It’s significant that the first witnesses of the resurrection of Christ were believing women. Among the Jews in that day, the testimony of women was not held in high regard. “It is better that the words of the law be burned,” said the rabbis, “than be delivered to a woman. Perhaps, this might have accounted for why in the gospel of Mark after the women have encountered the angel and were asked to go and tell the Apostles that Jesus had risen, “ … they went out and fled from the tomb, for terror and amazement had seized them’ and they said nothing to anyone, for they were afraid” (Mark 16:8). But these Christian women had a greater message than that of the law, for they knew that their Saviour was alive.
The reaction of the disciples when they heard the news also affirms the doubt in their minds. We are told that they ran to the tomb and to their utter dismay, they saw an empty tomb. Both Peter and John deserve the credit for having the courage to run to the tomb when they did not know what lay ahead of them.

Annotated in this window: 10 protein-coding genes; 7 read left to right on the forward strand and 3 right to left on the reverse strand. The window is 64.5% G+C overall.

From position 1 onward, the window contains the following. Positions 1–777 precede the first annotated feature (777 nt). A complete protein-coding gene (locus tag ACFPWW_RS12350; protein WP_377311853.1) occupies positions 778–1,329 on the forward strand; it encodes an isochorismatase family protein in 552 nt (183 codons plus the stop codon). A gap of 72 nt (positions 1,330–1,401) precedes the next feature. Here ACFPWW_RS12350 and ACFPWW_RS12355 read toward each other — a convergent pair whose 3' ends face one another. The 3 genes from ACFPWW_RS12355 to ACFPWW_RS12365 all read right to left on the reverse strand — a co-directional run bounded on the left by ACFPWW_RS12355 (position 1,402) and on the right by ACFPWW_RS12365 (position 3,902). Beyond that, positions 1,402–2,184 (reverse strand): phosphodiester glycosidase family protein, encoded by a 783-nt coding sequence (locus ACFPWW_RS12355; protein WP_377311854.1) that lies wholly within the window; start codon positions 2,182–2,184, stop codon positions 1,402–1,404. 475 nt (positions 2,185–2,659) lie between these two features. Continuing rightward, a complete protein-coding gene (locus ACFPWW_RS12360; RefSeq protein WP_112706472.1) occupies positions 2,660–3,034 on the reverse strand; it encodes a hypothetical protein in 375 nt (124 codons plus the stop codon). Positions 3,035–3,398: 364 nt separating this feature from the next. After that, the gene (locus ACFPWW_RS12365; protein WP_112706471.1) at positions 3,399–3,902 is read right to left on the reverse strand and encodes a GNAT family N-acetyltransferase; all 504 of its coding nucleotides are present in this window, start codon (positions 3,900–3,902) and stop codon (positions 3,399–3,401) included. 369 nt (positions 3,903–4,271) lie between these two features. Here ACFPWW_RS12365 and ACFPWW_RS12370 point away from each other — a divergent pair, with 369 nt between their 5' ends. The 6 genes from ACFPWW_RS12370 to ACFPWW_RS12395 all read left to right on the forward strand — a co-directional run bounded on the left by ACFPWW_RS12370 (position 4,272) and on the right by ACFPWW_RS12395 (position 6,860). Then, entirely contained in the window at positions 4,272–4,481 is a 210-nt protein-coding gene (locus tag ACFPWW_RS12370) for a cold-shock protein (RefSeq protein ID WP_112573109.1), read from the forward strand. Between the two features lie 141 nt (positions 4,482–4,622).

However, when they reached the tomb, they saw that the clothes were carefully folded. What kind of faith did Peter and John have at that stage in their spiritual experience? They had faith based on evidence. Those of us who live centuries later cannot examine the evidence, for the material evidence is no longer there for us to see. Therefore, the truth of Easter does not depend on an empty tomb any longer for this generation. Rather, faith in the word of God is now our evidence; the fact that we eat and drink with him everyday.
In sum, the mandate to bear witness to the resurrection has been given to every baptised Christian. Jesus commanded his disciples “Go, therefore, and make disciples of all nations, baptizing them in the name of the Father, and of the Son and of the Holy Spirit…” (Matthew 28:19-20). Unlike the disciples who saw the empty tomb and believed, our evidence today is the Word of God. May our generation find hope in the words of Jesus to Thomas, “Blessed are those who have not seen and yet have come to believe” (John 20:29b).
Source: Rev. Fr. Aaron Agorsor
Facebook: I Thirst